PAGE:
The final act, while amusing, marks the episode’s full shift away from its “how to win friends” theme and toward a series of meditations on Superman. Jonathan Goldstein presents a comic story about what it would be like to date Lois Lane after she broke up with Superman. His story of a flabby-bellied schmuck who serves as Lois’s post-Man of Steel rebound makes for pleasant enough car listening, but lacks the verbal firepower that elicits laughter in Sedaris’s more masterful segment.
The episode tilts more toward pure comedy than reportage: of the four acts and the prologue, only Wyzenbeek’s story is reported. Given its comedic tilt, this episode—especially the much stronger first half—would be a good one to play on a commute or as gentle background listening if you’re looking for some low-commitment entertainment.
This American Life frequently digs up material from its archives; most of this episode dates from 2001. This practice of re-broadcasting would be improved if Ira Glass would supply more clear detail about the provenance of each segment. He specifies that act two comes from 2001, a detail that he perhaps deemed necessary to explain the joke’s political context. But he doesn’t provide dates for the other acts, although presumably all three are from 2001 as well. And is the prologue from 2001, or earlier? Because Glass updates the commentary that runs between the acts (he notes that Sagher is on staff at Inside Amy Schumer, a TV show that didn’t exist in 2001), this confusion is magnified.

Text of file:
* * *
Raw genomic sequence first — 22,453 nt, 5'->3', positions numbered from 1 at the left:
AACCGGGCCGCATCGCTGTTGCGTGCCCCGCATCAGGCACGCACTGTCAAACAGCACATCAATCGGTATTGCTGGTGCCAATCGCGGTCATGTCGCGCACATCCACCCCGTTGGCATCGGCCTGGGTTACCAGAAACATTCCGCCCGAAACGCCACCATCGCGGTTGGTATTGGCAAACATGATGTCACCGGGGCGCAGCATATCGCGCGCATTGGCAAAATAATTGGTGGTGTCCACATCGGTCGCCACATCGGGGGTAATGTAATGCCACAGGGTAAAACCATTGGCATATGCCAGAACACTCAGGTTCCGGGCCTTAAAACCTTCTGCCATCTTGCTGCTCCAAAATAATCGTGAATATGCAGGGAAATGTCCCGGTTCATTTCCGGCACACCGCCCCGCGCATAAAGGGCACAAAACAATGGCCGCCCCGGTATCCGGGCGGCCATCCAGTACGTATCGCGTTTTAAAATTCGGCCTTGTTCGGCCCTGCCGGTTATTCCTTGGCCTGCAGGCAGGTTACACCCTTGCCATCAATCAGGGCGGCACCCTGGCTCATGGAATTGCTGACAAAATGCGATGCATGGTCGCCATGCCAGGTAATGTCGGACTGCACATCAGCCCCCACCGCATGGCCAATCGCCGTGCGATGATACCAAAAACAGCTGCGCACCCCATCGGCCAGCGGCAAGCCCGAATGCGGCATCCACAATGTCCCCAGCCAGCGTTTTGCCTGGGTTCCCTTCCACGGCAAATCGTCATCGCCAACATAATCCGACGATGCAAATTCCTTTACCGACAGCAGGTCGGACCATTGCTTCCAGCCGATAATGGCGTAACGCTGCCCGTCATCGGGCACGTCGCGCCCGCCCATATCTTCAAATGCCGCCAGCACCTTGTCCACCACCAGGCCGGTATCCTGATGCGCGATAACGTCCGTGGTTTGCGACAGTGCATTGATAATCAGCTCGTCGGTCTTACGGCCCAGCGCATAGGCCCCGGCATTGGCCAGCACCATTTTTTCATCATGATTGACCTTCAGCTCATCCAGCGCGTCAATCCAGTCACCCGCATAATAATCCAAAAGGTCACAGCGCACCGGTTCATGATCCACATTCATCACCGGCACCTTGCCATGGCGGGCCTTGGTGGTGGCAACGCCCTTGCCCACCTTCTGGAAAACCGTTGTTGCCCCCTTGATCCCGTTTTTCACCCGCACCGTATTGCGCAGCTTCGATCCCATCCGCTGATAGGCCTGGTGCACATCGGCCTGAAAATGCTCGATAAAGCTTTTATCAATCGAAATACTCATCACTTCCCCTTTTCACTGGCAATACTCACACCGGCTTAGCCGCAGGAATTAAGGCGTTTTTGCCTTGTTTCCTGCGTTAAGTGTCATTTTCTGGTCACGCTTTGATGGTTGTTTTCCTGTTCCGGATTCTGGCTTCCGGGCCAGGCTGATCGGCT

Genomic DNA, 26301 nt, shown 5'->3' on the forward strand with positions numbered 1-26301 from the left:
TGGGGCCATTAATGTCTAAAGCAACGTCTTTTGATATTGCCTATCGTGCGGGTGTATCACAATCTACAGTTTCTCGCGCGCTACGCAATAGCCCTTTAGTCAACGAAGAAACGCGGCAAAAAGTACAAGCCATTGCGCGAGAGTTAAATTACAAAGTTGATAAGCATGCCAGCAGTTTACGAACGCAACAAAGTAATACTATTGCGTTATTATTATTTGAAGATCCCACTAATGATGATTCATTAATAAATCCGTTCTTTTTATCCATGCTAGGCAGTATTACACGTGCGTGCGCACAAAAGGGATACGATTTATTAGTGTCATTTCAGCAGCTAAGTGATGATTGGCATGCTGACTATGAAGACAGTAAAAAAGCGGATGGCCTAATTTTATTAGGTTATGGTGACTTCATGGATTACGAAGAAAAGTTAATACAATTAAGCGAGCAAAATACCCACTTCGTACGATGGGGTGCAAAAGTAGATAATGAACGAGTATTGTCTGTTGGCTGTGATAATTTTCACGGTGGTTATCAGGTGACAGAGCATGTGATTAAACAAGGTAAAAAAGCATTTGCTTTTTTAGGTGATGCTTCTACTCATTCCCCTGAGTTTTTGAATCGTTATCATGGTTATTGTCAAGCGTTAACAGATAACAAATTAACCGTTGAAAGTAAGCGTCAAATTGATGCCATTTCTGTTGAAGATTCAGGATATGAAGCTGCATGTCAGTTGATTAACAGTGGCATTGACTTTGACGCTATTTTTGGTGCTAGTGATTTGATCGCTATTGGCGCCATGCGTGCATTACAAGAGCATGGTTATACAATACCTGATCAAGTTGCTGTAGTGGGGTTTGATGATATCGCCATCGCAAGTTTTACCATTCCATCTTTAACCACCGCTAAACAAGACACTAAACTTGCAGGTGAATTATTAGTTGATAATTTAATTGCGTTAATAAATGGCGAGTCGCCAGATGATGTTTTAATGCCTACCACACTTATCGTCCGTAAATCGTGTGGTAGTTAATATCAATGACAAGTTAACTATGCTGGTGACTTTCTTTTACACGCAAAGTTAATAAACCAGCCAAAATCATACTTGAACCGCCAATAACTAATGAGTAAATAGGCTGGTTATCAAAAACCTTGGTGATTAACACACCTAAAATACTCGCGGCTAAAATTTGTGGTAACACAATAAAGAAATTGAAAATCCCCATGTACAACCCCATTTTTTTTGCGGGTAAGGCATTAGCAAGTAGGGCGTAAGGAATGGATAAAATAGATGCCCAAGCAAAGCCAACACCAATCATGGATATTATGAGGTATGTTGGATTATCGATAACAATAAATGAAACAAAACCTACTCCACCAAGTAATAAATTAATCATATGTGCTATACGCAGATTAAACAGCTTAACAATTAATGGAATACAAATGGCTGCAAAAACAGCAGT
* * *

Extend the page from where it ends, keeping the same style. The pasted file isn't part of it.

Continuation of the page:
About the Author
This post is available under a Creative Commons Attribution NoDerivatives license. That means you can republish this post and others on the site for free, as long as you credit Audiologue and the author in accordance with our republishing guidelines.